Déja Vu

I recently returned to reading Henri Nouwen’s Here and Now, a book I was half-way through before. And I was surprised that within the space of about 15 pages, Nouwen wrote about 3 different themes that I have wrestled with in my own reflections and blogged about over the past 6 weeks or so. Maybe you’ll experience the déja vu too.

From Henri Nouwen’s Here and Now:

I. Forgiveness & Gratitude
There is a lot to forgive, not just because our family was not as caring as other families, but because all the love we received was imperfect and very limited. Our parents are also children of parents who didn’t love them in a perfect way, and even our grandparents had parents who were not ideal!

There is much to forgive. But if we are willing to see our own parents, grandparents, and great-grand parents as people like ourselves with a desire to love but also with many unfulfilled needs, we might be able to step over our anger, our resentments, or even our hatred, and discover that their limited love is still real love, a love for which to be grateful.

Once we are able to forgive, we can be grateful for what we have received. And we have received so much. We can walk, talk, smile, move, laugh, cry, eat, drink, dance, play, work, sing, give life, give joy, give hope, give love. We are alive! Our fathers and mothers gave us life, and our brothers and sisters helped us to live it. Once we are no longer blinded by their so-obvious weaknesses, we can see clearly how much there is to be grateful for.

(Revisit Travelogue IX: Wounded But Beloved and Reply to YW as well as its comments for my reflections on this theme.)

II. To Be Forgiven
Many of us not only have parents but also are parents. This simple truth is quite sobering because it is not unlikely that our own children will spend quite a lot of time talking to their friends, counselors, psychiatrists, and priests about us! And we tried so hard not to make the same mistakes our parents made! (…)

The tragedy of our lives is that, while we suffer from the wounds afflicted on us by those who love us, we cannot avoid wounding those we want to love. We so much want to love well, to care well, to understand well, but before we grow old someone will say to us “You weren’t there for me when I needed you; you didn’t care about what I was doing or thinking; you didn’t understand or try to understand me.” As we hear these remarks or feel the criticisms of those we love, we come to the painful realization that – as we had to leave our father and mother, brothers and sisters – they too have to leave us to find their own freedom. It is very painful to see those for whom we have given our life leave us, often in directions that fill us with fear.

It is here that we are called to believe deeply in the truth that all fatherhood and all motherhood come from God. Only God is the father and mother who can love us as we need and want to be loved. This belief, when strongly held, can free us, not only to forgive our parents, but also to let our children forgive us.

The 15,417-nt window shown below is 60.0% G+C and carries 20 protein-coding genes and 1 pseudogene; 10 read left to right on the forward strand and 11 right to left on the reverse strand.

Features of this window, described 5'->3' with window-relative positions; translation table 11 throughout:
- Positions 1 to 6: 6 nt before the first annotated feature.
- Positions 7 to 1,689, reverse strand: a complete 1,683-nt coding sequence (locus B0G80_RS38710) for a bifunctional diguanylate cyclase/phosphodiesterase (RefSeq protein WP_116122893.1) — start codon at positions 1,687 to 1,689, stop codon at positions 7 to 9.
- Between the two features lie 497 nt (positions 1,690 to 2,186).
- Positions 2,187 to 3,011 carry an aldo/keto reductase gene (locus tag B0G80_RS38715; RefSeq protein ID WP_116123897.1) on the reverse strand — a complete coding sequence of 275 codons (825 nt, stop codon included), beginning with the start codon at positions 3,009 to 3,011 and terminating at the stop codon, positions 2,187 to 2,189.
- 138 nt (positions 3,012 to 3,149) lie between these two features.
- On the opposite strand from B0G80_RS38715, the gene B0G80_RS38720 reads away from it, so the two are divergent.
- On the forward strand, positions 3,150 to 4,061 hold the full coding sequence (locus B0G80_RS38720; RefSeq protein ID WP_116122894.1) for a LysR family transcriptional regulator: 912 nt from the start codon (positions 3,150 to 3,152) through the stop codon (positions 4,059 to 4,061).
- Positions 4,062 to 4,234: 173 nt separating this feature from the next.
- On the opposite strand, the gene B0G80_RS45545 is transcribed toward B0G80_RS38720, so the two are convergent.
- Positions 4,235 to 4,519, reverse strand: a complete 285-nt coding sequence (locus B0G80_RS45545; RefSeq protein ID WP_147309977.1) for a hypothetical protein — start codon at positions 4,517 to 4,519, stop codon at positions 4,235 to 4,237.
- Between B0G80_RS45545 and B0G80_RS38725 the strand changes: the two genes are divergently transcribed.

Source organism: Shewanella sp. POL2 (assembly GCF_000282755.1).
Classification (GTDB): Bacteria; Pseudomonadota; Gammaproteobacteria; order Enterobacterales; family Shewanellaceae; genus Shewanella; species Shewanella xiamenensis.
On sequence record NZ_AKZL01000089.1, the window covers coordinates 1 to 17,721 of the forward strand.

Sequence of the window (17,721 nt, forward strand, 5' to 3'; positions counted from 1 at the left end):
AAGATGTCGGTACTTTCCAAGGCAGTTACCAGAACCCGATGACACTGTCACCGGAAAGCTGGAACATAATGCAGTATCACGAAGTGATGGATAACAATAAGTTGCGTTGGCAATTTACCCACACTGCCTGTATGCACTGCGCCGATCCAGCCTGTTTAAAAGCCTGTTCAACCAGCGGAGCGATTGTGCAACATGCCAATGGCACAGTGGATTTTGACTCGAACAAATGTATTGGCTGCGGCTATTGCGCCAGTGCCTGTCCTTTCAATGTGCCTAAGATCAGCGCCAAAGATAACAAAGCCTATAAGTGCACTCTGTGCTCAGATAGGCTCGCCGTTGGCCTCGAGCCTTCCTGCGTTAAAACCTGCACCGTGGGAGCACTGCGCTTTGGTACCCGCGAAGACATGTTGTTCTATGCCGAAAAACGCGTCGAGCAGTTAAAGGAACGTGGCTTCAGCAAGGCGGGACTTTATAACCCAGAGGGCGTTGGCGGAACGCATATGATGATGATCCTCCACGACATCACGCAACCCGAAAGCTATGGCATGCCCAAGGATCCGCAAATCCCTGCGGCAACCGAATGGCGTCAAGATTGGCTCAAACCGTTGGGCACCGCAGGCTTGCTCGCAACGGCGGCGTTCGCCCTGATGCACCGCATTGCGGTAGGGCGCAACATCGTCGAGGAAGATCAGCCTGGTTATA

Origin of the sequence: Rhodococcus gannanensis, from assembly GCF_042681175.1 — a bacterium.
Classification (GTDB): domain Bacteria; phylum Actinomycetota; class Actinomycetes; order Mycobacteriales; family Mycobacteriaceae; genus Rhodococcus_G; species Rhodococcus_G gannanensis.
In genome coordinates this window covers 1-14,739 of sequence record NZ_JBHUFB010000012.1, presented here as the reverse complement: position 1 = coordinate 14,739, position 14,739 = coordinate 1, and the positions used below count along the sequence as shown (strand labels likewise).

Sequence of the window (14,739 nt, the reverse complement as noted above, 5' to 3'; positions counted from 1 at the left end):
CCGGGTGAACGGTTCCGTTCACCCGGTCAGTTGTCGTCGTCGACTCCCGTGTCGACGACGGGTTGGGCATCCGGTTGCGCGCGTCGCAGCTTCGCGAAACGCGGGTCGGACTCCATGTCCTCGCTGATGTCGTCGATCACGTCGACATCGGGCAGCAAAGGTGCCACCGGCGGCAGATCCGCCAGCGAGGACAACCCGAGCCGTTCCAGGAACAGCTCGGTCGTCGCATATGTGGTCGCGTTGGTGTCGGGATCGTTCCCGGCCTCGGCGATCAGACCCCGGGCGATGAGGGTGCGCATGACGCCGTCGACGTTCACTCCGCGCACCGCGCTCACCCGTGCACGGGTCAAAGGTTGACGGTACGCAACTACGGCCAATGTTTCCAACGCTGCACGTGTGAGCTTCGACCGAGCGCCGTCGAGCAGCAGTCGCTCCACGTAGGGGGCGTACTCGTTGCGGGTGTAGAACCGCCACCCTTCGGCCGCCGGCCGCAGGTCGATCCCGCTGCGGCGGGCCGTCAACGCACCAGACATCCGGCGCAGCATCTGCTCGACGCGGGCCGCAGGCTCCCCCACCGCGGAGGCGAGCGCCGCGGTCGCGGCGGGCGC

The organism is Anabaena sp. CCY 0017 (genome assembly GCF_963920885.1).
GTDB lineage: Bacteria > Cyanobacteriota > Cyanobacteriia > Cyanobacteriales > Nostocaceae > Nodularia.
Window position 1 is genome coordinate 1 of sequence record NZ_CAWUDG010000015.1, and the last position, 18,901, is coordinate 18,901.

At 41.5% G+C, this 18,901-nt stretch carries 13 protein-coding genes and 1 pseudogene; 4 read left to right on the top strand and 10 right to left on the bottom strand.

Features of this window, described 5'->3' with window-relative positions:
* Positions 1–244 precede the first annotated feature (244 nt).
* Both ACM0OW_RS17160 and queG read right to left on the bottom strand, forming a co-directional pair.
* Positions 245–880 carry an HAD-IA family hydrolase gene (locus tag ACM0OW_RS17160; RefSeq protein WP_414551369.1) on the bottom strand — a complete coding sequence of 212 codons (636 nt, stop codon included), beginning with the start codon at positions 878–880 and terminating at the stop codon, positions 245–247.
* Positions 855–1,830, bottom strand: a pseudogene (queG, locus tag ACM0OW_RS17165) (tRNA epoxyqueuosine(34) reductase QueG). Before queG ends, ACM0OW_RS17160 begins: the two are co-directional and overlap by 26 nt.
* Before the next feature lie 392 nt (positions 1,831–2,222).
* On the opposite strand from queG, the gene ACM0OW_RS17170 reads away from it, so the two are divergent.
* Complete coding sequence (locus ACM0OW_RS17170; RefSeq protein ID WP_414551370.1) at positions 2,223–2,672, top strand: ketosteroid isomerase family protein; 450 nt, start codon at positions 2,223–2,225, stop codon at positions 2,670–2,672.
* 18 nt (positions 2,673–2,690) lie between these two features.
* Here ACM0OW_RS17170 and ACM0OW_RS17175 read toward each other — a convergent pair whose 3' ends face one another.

(This touched on the issues I was grappling with in The Challenge to Forgive and my Musings on Parental Love in One of the Geeks (and rant to self).)

III. Children Are Gifts
Being a parent is like being a good host to a stranger! While we may think that our children are like us, we are continually surprised at how different they are. We can be gladdened by their intelligence, their artistic gifts, or their athletic prowess, or saddened by their slowness in learning, their lack of coordination, or their “odd” interests. In many ways we don’t know our children.

We didn’t create our own children, nor do we own them. This is good news. We don’t have to blame ourselves for all their problems, nor should we claim for ourselves their successes.

Children are gifts from God. They are given to us so that we can offer them a safe, loving place to grow to inner and outer freedom. They are like strangers who ask for hospitality, become good friends, and then leave again to continue their journey. They bring immense joy and immense sorrow precisely because they are gifts. And a good gift, as a proverb says, is “twice given.” The gift we receive, we have to give again. When our child leaves us to study, to look for work, to marry, to join a community, or simply to become independent, sorrow and joy touch each other. Because it is then that we feel deeply that “our” child isn’t really “ours” but given to us to become a true gift for others.

It is so hard to give our children their freedom – especially in this violent and exploitative world. We so much want to protect them from all possible dangers. But we cannot. They do not belong to us. They belong to God, and one of the greatest acts of trust in God is letting our children make their own choices and find their own way.

(This is the lesson of my life. I’m still learning to be a good host to all the wonderful ‘gifts’ that have entered my life. Learning to love them with true compassion, and learning to love with open arms that embrace them when they come to me, but which also wave cheerfully when they leave to go on their way.)

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